Craft (Adventure) — Balancing Experience and Loot

Ok everyone, time to get down to some spreadsheet magic. Today we’re talking about how to balance the amount of experience and loot you provide in an adventure.

When designing an adventure, especially for publication, you need to make sure that you’re giving the PCs the correct amount of experience and loot. For published adventures, the publisher will generally want you to hit certain numbers in experience and monetary value. For home adventures, you’re going to want to use these guidelines as well to make sure your players aren’t upset about being under powered or taking too long to level. You also don’t want them to be over powered by having too many magic items and disposable income.

The Spreadsheet

This is best done in the Outline phase of writing your adventure. You don’t want to get the thing half-written and realize that you need to shoe-horn in an extra encounter or find a way to reduce the PC’s wealth by 5,000 gp. By making a spreadsheet, you can ensure that you’re able to automatically do all of the math and balance things correctly before you start writing the adventure in earnest.

I’m using Google Sheets, but you can also use Excel or some other spreadsheet software. The first thing you want to do is take your outline and put the section titles into a column for the adventure. I then usually use the next column for a very rough description of the encounter or section, just to remind me what that encounter is. The next line is the CR (if any) of the encounter. The next is the XP earned for completing the goal. Finally we have two columns for GP and Loot. GP is for straight up cash, gems, or art objects that get sold at full value. Loot is for equipment the PCs are likely to sell or salvage.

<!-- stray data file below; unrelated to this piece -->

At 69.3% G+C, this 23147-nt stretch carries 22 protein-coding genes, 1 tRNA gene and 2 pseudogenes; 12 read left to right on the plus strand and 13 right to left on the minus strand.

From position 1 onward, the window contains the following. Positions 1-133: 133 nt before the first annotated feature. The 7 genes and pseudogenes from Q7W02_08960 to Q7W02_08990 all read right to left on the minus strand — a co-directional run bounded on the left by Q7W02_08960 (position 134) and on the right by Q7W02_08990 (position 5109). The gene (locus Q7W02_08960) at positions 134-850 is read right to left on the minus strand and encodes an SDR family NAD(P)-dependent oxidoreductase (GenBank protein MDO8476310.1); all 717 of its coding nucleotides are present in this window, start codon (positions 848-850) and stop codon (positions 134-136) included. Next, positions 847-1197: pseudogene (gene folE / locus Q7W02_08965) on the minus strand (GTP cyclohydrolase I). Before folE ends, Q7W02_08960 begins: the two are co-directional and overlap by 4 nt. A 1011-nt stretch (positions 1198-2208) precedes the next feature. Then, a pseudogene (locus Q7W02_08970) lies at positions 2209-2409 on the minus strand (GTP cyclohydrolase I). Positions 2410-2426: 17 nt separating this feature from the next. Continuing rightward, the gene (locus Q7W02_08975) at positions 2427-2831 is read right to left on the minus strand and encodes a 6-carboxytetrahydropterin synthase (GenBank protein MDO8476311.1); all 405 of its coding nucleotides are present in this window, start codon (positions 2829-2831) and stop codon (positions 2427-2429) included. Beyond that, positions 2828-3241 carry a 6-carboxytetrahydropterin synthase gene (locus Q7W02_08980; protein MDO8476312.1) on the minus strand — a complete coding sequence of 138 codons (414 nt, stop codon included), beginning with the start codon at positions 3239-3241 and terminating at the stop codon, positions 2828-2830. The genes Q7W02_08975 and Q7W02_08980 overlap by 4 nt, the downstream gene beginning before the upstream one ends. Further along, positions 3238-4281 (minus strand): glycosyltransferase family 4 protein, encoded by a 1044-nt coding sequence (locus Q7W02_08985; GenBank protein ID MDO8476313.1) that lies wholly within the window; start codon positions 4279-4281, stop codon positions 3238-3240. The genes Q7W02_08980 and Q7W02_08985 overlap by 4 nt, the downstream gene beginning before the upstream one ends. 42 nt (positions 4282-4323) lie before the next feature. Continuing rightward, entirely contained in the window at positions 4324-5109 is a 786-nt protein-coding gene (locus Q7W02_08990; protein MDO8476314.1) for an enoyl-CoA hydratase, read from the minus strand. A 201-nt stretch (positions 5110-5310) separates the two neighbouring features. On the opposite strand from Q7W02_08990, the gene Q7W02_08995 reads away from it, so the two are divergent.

For the encounter title and description, I like to be able to look across my adventure and quickly get a good idea of how many different types of encounters there are so it doesn’t get too samey. You don’t want all undead non-stop forever, even if that’s the theme of the adventure. Instead, you want a healthy amount of different types of encounters (social, puzzle, traps, combat, etc) and different types of combats with different enemies (covered in another blog post). This list is a great overview to quickly check that you’re not being too repetitious.

CR list is great because you can look at the flow of the challenges you’re having your PCs face. It also comes into play later when we’re balancing loot and experience. Higher CR encounters yield higher rewards, but generally take up the same amount of word count. You my find out later that you need to eliminate one low CR encounter and make another one a high CR encounter to compensate for the gold/exp difference. Having CR listed here makes this all much easier.

The Gold column should list the direct cash the PCs get from an area. No math, just straight up rewards. We’re going to total this (I put it at the top) so we can keep track of how much wealth we’re giving out that the PCs have to buy upgrades and consumables. At the top, we’re going to want to add up all of the cash we’ve given the PCs, then divide it by the assumed number of PCs (usually 4 PCs in a –finder adventure). This lets us know how much cash each PC an expect to collect over the course of the adventure.

Next we look at the Loot column. For NPCs with gear, I use the NPC wealth by level to get a rough estimate, as that’s what I’ll use as a guideline when building the NPC later. You see it’s as simple as the number of NPCs times the value for that level.

More complicated fights with different NPCs of different levels. Just remember your PEMDAS so your formula checks out.